Is thorium the answer to our energy crisis?

It could power the planet for thousands of years, the reactors would never blow up and the waste is relatively clean. So is thorium the nuclear fuel of the future? Helen Brown reports

It's a word that's been generating a steady, background hum in the scientific community for decades now. And the glow of hope emanating from the word "thorium" is now burning brighter than ever. Is this element really the nuclear fuel of the future? Is it really - as some are claiming - cleaner, greener and safer than its scarcer cousin uranium? One thing's for sure: there are massive reserves of thorium throughout the world, and if the power that represents could be harnessed, it could keep us in energy-saving light bulbs for thousands of years to come. So why aren't governments investing in the technology needed to make that potential a reality?

Over the past year, Professor Egil Lillestol of the Institute of Physics and Technology at the University of Bergen, has been attempting to convince the world that nuclear reactors fuelled by thorium could be the answer to the world's energy problems. If we accept that we need alternatives to the CO2-belching fossil fuels, then, Lillestol says: "We all have to do whatever we can to reduce the consumption of energy and to develop solar and wind energy. These are, currently, the only two sources that can give us substantial amounts of renewable energy, but unfortunately far from enough."

Lillestol believes that nuclear power is the only solution. But nuclear power has a bad reputation. The public remembers the disasters all too well, from the Sellafield fire of 1957 to Chernobyl's meltdown in 1986. We are frightened, too, by the prospect of waste from spent fuel rods that remain lethally radioactive for many thousands of years. If that's not nasty enough, some nuclear waste can also be reprocessed into weapons-grade plutonium. The processing of plutonium for re-use as fuel for reactors is difficult and consequently much of the waste is left to build in weapons-grade stockpiles that could pose a serious security threat were some to fall into the wrong hands.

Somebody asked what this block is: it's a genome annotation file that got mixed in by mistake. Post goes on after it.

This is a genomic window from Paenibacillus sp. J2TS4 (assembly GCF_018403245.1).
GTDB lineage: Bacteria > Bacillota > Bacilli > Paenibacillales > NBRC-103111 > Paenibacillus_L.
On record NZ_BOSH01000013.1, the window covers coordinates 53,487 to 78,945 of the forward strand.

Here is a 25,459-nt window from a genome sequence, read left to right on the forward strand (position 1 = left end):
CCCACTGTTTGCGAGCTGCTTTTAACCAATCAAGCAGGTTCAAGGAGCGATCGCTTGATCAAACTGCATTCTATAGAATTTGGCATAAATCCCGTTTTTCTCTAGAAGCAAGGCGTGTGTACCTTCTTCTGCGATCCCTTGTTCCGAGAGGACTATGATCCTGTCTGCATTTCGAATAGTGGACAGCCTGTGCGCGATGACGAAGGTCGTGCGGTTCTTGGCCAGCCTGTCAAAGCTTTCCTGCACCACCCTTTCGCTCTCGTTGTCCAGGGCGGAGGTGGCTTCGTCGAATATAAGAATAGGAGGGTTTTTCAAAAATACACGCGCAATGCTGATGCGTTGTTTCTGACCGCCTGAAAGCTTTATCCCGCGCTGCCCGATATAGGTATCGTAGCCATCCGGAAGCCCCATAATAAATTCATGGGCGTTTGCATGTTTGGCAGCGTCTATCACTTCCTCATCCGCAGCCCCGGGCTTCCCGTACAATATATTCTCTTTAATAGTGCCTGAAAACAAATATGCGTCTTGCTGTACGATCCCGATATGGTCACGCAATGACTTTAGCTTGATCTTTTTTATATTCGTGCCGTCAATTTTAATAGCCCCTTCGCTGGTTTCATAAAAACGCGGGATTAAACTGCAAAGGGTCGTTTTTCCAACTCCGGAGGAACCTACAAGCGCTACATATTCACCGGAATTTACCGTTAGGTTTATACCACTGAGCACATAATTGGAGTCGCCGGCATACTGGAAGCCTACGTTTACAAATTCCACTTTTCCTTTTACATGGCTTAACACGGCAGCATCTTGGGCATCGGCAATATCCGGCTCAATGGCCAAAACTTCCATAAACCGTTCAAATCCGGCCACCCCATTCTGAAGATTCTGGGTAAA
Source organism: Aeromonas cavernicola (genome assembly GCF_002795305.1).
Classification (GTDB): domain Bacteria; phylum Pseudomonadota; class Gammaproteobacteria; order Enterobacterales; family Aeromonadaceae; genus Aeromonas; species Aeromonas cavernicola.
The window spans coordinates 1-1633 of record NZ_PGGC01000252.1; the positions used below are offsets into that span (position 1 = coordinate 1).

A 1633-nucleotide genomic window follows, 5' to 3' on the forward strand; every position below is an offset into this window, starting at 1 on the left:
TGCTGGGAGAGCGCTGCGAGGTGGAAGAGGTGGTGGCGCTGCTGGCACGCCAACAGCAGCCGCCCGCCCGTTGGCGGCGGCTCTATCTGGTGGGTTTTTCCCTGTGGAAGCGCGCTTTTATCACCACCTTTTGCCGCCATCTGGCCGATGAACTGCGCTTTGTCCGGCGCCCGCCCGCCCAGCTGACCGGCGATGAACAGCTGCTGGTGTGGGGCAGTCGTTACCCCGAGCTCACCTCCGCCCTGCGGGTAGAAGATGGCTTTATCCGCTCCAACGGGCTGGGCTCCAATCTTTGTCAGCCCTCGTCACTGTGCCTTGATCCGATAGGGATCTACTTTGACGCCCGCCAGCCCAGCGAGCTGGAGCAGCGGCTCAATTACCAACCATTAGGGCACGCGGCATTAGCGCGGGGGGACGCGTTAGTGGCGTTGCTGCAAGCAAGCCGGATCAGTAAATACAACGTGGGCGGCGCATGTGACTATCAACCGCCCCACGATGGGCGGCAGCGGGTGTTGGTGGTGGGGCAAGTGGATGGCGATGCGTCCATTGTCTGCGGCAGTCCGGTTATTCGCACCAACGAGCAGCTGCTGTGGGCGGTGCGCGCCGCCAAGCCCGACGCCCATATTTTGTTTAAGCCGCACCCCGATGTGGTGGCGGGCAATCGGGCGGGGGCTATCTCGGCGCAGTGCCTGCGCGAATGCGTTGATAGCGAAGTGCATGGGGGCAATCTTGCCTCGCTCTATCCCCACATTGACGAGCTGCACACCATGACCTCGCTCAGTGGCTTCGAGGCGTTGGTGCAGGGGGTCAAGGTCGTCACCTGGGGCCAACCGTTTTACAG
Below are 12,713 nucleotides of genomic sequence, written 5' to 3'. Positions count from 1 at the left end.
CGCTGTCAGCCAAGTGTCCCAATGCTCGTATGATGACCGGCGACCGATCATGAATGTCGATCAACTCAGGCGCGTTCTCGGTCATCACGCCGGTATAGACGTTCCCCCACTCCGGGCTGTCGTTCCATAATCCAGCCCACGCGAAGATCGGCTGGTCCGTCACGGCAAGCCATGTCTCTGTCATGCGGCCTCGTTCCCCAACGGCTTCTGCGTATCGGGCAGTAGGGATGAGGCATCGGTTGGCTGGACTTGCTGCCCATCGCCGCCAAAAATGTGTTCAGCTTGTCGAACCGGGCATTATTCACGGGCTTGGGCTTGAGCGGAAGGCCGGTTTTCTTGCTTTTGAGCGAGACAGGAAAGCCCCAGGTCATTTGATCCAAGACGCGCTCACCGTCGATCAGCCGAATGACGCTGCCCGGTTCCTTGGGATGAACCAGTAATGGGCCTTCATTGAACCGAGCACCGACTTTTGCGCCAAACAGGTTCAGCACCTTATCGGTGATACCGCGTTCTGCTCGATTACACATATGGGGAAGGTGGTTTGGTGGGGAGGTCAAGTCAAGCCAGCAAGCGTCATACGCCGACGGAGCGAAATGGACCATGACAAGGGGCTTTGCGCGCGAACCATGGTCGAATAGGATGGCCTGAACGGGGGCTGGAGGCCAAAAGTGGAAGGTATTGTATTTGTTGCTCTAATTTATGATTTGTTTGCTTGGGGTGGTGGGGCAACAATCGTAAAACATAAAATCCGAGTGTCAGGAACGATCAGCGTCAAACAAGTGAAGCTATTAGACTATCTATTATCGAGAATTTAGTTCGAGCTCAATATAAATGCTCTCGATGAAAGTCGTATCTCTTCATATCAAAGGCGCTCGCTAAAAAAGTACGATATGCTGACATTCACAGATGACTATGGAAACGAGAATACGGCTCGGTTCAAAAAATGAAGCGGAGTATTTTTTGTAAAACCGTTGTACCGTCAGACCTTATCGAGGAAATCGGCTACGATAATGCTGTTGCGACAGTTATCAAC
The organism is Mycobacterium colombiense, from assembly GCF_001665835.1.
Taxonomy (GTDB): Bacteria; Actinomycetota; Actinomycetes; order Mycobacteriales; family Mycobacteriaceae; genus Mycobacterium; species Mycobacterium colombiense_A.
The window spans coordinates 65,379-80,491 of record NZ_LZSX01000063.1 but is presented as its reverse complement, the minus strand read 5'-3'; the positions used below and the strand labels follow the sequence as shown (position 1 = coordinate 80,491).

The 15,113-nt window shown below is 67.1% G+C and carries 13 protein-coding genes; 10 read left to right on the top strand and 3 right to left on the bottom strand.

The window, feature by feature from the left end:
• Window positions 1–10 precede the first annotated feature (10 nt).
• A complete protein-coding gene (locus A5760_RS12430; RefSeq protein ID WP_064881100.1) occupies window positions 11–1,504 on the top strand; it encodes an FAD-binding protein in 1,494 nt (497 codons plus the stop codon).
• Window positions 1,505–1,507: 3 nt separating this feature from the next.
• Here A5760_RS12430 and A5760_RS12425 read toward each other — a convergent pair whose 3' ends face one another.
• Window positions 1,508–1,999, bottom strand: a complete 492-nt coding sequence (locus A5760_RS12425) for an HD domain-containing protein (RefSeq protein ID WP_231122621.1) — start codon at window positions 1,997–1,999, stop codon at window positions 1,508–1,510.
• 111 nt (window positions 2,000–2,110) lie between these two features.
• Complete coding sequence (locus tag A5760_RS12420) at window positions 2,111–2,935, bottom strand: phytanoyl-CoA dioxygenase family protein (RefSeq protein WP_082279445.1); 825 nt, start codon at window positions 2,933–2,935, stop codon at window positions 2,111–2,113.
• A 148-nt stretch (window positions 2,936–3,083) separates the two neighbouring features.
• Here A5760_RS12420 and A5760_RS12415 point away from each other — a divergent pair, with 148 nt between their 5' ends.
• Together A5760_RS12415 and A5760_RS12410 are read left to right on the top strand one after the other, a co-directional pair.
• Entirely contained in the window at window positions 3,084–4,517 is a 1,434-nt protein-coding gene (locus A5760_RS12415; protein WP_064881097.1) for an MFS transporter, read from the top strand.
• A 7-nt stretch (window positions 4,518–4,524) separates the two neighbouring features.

But according to some, including Lillestol, thorium - a silvery white metal discovered in 1828 by the Swedish chemist Jons Jakob Berzelius, who named it after Thor, the Norse god of thunder - could solve all these problems. As Lillestol points out, thorium is "three times more abundant than uranium in the earth's crust, and produces 250 times more energy per unit of weight than uranium in the present reactors". Unlike a uranium reactor, a thorium power station would produce no plutonium. Consequently, the waste produced from burning thorium in a reactor would not be such a security risk if it fell into the wrong hands, and the spent fuel rods are dramatically less radioactive than conventional nuclear waste. Dr Paul Norman of the University of Birmingham's Physics department talks in terms of "hundreds of years of radioactivity as opposed to thousands".

Furthermore, thorium requires an accelerator-driven system (or ADS) reactor, and these have significant differences from reactors commonly used for uranium. When a uranium-235 atom splits, it releases a wave of high-energy neutrons which can then collide with other U-235 atoms, releasing more neutrons. This is the chain reaction responsible for the explosive power of an atom bomb, and when out of control, it is also the force that can drive a disastrous meltown in a reactor's core.